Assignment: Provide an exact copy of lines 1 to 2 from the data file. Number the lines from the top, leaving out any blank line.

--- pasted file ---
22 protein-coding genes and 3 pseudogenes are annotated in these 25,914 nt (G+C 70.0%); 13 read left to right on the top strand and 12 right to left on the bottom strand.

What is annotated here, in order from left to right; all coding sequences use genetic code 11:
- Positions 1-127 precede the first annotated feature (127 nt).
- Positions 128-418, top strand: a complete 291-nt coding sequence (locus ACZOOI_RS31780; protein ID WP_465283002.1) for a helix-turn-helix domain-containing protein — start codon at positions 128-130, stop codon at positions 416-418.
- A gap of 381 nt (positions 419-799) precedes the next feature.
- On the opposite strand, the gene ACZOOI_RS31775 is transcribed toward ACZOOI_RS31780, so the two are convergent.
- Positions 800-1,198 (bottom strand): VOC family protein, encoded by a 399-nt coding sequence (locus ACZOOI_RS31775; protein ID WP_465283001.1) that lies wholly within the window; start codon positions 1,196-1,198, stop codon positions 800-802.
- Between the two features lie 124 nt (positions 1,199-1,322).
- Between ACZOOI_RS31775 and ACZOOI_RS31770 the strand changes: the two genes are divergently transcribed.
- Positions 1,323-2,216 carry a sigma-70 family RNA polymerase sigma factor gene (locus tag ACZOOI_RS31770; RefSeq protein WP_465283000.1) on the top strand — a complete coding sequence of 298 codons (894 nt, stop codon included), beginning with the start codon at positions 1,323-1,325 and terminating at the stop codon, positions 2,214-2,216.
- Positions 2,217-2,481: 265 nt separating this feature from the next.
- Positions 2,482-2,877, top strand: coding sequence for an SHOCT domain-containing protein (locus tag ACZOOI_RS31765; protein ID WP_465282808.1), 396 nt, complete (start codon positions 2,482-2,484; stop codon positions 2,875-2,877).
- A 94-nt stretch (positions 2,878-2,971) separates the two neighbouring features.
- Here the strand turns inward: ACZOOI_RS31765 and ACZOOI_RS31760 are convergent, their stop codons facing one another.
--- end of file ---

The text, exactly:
22 protein-coding genes and 3 pseudogenes are annotated in these 25,914 nt (G+C 70.0%); 13 read left to right on the top strand and 12 right to left on the bottom strand.

What is annotated here, in order from left to right; all coding sequences use genetic code 11: